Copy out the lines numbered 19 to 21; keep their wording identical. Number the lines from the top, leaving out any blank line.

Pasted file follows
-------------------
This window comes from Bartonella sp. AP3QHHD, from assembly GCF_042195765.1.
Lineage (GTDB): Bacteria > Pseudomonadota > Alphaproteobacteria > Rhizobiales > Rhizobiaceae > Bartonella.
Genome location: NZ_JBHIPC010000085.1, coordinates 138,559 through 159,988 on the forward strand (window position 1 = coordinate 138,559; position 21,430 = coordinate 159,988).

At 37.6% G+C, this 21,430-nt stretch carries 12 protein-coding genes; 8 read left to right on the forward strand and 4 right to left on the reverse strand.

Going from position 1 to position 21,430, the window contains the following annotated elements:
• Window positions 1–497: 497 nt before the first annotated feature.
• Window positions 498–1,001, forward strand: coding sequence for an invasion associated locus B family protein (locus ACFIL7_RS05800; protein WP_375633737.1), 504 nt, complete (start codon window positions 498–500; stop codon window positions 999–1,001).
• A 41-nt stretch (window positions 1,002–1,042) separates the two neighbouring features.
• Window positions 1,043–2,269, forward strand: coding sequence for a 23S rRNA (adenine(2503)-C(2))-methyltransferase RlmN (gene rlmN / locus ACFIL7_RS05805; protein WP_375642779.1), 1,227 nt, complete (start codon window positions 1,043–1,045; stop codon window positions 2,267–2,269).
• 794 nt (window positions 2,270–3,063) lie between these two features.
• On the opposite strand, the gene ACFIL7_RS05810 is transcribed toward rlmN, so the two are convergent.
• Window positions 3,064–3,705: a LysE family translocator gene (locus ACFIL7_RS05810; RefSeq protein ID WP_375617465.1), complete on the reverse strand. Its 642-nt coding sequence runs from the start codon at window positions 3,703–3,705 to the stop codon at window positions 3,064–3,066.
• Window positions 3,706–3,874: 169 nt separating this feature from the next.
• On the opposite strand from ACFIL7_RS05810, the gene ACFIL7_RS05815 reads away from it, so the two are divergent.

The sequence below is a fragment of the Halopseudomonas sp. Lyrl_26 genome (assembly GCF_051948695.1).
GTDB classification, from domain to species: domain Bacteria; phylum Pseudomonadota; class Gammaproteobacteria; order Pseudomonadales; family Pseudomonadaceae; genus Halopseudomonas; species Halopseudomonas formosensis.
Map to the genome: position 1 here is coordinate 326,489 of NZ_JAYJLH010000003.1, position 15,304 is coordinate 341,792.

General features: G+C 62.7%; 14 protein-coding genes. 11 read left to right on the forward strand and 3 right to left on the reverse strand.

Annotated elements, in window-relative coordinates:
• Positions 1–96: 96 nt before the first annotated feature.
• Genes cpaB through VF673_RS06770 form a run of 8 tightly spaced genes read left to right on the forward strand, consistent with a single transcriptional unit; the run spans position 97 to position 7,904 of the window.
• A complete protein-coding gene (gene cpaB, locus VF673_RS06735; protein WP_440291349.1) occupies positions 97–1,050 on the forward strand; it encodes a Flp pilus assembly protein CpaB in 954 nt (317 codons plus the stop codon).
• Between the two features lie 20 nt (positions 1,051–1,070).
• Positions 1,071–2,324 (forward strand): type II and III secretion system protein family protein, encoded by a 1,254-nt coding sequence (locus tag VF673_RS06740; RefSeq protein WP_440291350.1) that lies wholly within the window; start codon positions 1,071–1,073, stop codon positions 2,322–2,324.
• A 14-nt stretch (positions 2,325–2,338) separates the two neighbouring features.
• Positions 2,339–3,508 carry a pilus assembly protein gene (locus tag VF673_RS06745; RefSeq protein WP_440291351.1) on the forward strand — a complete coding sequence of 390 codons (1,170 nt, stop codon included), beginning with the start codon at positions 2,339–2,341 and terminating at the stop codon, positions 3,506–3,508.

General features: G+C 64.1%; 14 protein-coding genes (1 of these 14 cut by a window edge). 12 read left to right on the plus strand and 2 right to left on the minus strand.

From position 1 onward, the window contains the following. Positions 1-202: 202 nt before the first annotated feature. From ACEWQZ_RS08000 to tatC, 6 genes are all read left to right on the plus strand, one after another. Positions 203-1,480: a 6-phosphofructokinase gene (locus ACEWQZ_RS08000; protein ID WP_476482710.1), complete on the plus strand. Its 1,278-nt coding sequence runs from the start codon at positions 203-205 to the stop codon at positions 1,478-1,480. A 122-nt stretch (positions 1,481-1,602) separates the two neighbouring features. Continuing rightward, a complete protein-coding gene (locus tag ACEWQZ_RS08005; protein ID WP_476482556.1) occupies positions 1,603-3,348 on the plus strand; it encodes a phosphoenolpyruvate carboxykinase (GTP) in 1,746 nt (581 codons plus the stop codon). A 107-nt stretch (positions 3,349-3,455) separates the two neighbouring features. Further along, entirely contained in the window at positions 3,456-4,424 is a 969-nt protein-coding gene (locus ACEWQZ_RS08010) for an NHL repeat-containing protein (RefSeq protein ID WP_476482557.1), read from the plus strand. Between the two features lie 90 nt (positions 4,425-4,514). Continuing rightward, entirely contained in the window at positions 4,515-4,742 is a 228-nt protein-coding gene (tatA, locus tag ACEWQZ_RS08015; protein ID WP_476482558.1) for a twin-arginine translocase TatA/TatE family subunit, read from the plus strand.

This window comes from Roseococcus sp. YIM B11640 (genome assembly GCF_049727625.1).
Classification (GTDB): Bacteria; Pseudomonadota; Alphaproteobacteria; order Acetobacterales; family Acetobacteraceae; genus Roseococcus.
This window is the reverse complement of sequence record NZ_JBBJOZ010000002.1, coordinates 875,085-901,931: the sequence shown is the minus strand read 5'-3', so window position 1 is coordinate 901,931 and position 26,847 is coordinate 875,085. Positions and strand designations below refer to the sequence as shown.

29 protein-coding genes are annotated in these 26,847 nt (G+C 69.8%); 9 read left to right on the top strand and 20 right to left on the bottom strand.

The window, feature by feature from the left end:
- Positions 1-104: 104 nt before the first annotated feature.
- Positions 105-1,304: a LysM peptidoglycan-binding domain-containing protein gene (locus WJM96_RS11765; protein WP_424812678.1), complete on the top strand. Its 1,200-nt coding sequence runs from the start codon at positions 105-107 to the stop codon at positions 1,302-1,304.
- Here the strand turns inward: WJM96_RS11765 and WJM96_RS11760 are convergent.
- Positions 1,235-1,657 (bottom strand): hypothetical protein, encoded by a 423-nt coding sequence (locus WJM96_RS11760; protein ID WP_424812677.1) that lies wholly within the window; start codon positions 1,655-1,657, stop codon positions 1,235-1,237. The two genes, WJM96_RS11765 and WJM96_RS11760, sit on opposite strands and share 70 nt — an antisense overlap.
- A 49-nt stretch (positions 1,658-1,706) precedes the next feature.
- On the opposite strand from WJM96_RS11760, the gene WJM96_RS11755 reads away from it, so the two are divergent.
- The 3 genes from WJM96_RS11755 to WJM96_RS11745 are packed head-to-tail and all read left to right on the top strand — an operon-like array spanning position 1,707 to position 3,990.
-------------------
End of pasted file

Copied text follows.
Annotated elements, in window-relative coordinates:
• Positions 1–96: 96 nt before the first annotated feature.
• Genes cpaB through VF673_RS06770 form a run of 8 tightly spaced genes read left to right on the forward strand, consistent with a single transcriptional unit; the run spans position 97 to position 7,904 of the window.